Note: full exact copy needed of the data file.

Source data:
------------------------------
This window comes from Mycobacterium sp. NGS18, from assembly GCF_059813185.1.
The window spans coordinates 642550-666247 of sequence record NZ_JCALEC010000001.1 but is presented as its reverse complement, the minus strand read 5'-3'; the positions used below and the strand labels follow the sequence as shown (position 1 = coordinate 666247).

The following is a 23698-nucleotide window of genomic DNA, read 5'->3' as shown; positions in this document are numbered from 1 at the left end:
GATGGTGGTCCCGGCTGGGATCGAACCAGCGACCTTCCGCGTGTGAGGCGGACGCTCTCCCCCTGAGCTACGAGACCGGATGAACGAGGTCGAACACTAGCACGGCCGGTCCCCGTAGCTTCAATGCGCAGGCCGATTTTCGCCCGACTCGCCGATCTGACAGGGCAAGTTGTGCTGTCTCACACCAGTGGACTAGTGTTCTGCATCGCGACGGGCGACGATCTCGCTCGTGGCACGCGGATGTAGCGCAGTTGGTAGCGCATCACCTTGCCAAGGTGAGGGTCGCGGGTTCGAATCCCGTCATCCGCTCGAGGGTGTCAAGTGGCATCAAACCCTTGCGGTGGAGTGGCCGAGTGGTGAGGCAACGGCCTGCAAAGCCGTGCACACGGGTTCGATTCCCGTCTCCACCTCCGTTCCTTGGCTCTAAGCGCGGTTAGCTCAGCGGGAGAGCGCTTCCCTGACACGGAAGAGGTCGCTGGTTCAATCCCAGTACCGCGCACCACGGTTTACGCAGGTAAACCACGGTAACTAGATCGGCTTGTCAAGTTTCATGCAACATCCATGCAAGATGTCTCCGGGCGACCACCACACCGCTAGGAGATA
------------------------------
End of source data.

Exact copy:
This window comes from Mycobacterium sp. NGS18, from assembly GCF_059813185.1.
The window spans coordinates 642550-666247 of sequence record NZ_JCALEC010000001.1 but is presented as its reverse complement, the minus strand read 5'-3'; the positions used below and the strand labels follow the sequence as shown (position 1 = coordinate 666247).

The following is a 23698-nucleotide window of genomic DNA, read 5'->3' as shown; positions in this document are numbered from 1 at the left end:
GATGGTGGTCCCGGCTGGGATCGAACCAGCGACCTTCCGCGTGTGAGGCGGACGCTCTCCCCCTGAGCTACGAGACCGGATGAACGAGGTCGAACACTAGCACGGCCGGTCCCCGTAGCTTCAATGCGCAGGCCGATTTTCGCCCGACTCGCCGATCTGACAGGGCAAGTTGTGCTGTCTCACACCAGTGGACTAGTGTTCTGCATCGCGACGGGCGACGATCTCGCTCGTGGCACGCGGATGTAGCGCAGTTGGTAGCGCATCACCTTGCCAAGGTGAGGGTCGCGGGTTCGAATCCCGTCATCCGCTCGAGGGTGTCAAGTGGCATCAAACCCTTGCGGTGGAGTGGCCGAGTGGTGAGGCAACGGCCTGCAAAGCCGTGCACACGGGTTCGATTCCCGTCTCCACCTCCGTTCCTTGGCTCTAAGCGCGGTTAGCTCAGCGGGAGAGCGCTTCCCTGACACGGAAGAGGTCGCTGGTTCAATCCCAGTACCGCGCACCACGGTTTACGCAGGTAAACCACGGTAACTAGATCGGCTTGTCAAGTTTCATGCAACATCCATGCAAGATGTCTCCGGGCGACCACCACACCGCTAGGAGATA